SW: Where do you see your research leading in the future?

We used data collected in PPOC in a series of other papers, examining such topics as the mean levels of traits in different cultures (e.g., are Americans more extraverted than Japanese?), the psychometric properties of personality scales, and the validity of national stereotypes. The aggregate (that is, average) scores for each culture have now been published and can be used by other researchers.

For example, Jüri Allik and colleagues compared self-perceptions with perceptions by others and found similar trends in 29 cultures; Mark Shaller has related aggregate personality traits to the prevalence of infectious diseases. Filip De Fruyt and Marleen De Bolle inaugurated an Adolescent PPOC which is extending our findings to younger individuals.

SW: Do you foresee any social or political implications for your research?

In 2005 Antonio published a paper in Science that evaluated the accuracy of national stereotypes by comparing them to PPOC aggregate personality scores. The British, for example, are supposedly reserved, but in fact they are among the most extraverted of peoples (think of British pubs). Americans are alleged to be much more assertive than Canadians, but the data do not bear that out. National stereotypes are sometimes good for a laugh, but they can also be the source of prejudice and discrimination. This research, which was widely publicized, helped to dispel some of the myths about national character.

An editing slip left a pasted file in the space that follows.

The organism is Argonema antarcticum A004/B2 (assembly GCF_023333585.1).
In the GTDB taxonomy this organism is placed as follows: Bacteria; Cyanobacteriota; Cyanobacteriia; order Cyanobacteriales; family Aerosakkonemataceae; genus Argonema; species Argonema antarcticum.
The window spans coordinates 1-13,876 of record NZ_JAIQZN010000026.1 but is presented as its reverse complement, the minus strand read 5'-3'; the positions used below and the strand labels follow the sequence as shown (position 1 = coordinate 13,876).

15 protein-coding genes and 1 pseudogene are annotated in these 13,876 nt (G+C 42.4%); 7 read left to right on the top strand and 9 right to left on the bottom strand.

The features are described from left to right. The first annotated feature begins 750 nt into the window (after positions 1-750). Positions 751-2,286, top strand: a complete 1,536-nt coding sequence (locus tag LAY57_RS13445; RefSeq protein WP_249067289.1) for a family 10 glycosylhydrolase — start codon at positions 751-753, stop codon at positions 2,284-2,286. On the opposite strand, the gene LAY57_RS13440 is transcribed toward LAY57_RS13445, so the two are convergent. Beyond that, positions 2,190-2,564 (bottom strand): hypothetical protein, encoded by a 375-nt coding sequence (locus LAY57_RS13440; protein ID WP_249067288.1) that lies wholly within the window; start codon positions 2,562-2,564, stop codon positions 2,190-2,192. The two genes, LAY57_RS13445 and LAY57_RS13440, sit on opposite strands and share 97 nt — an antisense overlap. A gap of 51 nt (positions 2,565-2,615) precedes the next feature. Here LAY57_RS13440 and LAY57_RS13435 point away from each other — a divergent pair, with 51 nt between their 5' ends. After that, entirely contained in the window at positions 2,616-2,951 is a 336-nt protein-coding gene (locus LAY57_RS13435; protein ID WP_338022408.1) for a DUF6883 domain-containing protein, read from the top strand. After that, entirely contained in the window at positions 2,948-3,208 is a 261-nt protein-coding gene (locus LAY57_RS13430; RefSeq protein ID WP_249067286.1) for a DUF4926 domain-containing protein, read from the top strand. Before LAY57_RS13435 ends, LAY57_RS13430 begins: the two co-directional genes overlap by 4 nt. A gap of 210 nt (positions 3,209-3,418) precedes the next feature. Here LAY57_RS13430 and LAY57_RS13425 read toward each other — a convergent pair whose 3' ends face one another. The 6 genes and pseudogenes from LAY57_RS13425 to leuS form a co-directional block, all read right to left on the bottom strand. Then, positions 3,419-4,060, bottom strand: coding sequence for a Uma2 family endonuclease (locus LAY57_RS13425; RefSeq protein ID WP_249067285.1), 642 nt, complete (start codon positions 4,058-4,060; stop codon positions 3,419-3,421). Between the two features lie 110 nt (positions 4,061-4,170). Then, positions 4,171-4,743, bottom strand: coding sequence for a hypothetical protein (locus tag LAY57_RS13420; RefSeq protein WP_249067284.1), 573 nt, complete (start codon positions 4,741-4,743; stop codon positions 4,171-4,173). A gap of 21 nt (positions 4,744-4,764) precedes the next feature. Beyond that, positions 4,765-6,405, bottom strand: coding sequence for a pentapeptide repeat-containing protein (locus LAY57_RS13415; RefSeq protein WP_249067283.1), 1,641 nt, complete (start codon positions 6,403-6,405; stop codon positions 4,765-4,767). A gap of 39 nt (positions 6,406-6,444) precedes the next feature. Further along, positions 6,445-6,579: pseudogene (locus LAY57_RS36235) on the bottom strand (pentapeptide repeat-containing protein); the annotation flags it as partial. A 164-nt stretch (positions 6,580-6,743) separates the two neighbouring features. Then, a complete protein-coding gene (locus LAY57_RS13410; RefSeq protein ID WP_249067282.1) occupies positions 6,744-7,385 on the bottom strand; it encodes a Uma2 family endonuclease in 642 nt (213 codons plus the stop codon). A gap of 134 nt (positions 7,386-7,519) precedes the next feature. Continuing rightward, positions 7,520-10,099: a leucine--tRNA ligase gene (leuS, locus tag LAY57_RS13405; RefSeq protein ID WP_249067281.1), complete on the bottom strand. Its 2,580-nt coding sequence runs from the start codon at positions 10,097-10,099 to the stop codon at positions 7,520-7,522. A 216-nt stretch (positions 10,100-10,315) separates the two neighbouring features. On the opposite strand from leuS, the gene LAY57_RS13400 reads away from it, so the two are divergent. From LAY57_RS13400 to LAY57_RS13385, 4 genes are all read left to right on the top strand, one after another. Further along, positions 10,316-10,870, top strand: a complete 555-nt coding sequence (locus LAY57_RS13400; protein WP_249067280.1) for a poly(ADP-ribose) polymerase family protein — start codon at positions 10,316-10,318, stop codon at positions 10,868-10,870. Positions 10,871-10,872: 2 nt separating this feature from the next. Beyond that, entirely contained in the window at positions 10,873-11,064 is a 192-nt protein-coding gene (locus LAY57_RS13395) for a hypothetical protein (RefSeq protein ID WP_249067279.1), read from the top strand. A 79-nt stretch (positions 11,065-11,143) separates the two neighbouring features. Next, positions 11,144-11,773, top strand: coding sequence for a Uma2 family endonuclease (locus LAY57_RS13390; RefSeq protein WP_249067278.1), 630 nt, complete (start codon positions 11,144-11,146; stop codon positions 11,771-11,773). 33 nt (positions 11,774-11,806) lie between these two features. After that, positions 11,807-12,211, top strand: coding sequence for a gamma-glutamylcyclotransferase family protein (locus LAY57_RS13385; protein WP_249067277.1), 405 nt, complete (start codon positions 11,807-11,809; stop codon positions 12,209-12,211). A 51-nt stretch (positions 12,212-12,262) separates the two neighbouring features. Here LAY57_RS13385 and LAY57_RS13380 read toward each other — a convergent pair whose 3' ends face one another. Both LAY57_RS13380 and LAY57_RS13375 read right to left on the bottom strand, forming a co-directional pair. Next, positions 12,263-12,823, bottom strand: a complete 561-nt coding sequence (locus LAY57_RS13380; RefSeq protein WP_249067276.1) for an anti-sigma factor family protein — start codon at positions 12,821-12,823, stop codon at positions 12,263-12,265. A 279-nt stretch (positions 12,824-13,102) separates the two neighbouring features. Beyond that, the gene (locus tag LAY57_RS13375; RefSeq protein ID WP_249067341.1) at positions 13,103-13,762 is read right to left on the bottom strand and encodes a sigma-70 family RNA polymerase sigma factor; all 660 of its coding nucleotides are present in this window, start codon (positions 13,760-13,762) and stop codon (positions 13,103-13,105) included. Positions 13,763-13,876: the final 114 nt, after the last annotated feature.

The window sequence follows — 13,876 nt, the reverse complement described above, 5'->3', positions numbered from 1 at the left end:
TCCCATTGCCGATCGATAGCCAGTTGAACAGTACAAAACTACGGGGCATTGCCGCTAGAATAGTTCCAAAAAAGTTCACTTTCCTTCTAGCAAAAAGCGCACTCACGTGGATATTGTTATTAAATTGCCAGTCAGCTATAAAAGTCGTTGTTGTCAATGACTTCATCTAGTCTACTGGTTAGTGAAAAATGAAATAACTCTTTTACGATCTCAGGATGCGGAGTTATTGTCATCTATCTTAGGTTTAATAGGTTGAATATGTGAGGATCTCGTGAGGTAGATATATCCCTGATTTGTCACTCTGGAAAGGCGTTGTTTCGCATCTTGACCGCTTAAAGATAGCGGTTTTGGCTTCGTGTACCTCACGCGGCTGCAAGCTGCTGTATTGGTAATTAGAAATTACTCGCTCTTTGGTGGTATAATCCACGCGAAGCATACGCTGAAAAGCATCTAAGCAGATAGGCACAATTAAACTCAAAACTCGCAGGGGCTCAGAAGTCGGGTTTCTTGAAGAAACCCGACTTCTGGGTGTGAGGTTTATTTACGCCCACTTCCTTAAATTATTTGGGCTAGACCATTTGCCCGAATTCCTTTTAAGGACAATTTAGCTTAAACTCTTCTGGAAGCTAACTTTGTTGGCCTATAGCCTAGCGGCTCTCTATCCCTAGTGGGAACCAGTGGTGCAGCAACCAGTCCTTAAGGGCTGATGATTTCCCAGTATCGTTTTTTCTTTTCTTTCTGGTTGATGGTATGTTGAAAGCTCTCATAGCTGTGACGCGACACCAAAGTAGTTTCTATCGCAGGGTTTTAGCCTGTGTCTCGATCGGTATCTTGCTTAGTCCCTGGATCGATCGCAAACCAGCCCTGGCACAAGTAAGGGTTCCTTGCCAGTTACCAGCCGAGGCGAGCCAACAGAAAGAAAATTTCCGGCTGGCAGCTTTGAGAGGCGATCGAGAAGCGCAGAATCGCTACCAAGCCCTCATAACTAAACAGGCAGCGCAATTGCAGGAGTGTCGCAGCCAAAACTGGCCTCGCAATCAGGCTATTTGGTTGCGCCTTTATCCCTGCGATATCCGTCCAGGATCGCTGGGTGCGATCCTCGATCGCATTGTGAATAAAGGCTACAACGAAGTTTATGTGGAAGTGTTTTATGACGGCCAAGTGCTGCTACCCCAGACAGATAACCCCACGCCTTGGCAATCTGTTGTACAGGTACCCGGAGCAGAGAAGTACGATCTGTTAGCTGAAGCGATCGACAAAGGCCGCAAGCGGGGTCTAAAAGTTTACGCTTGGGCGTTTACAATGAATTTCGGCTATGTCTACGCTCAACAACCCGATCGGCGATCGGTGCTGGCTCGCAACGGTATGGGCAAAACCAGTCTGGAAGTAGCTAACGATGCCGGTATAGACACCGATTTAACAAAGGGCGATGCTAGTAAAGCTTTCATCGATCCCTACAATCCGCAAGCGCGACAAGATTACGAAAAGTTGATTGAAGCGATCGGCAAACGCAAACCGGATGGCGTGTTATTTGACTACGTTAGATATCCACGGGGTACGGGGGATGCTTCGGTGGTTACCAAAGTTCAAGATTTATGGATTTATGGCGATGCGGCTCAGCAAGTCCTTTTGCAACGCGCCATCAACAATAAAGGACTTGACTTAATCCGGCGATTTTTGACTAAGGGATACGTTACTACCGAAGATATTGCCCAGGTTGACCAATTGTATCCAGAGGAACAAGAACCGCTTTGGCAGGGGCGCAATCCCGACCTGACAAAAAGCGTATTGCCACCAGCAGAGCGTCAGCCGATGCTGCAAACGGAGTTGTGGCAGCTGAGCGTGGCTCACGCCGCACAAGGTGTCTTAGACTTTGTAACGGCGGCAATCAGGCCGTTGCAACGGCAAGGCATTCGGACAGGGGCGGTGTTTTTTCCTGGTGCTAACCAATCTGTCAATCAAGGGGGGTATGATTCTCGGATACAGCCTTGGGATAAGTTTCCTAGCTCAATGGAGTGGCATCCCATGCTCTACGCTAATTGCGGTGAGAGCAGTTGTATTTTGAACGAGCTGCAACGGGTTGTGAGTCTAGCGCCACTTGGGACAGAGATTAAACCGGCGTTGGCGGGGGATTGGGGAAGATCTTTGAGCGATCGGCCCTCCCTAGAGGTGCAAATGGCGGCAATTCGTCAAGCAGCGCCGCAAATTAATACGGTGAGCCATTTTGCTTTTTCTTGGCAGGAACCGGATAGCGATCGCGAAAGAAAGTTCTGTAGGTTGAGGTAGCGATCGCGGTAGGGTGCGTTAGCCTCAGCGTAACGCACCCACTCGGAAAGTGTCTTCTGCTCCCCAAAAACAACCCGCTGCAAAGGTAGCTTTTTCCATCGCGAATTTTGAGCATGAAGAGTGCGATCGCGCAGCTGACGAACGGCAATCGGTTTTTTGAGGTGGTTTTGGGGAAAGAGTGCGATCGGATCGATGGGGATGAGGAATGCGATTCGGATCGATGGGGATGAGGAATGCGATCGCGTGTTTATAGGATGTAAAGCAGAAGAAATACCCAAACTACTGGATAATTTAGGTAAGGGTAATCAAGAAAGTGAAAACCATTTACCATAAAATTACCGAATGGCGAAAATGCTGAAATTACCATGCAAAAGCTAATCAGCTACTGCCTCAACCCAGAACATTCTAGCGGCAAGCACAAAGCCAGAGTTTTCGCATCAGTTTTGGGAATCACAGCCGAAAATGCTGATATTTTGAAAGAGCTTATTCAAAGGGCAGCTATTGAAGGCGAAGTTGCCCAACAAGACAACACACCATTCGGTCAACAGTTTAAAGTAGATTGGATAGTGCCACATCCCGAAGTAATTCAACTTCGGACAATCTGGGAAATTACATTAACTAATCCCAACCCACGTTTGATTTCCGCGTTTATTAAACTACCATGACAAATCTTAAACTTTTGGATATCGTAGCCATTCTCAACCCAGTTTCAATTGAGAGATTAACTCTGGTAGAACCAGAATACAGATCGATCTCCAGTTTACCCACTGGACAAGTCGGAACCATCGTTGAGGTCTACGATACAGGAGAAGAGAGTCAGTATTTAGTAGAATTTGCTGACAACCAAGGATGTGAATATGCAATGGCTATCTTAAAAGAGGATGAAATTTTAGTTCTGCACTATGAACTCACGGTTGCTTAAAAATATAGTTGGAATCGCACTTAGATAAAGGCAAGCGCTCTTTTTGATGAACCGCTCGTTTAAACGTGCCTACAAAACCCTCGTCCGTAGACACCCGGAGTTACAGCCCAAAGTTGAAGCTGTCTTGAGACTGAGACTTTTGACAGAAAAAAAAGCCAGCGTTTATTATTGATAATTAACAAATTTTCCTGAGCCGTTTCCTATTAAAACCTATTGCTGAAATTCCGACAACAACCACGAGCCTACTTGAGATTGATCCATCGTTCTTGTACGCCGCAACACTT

More broadly, the finding that the structure of personality is universal ought to have an impact on how people around the world think about each other. Simplistic stereotypes cannot be right, because everywhere we find a range of personality variation: Some people are ambitious, others are lazy; some are flexible, others are rigid; some are skeptical, others are gullible. But the ways in which people differ are always along the same lines, the universal dimensions of personality. Our personality is what we really are at heart, and is it something we share with all of humanity.End

Robert R. McCrae, Ph.D.
Baltimore, MD, USA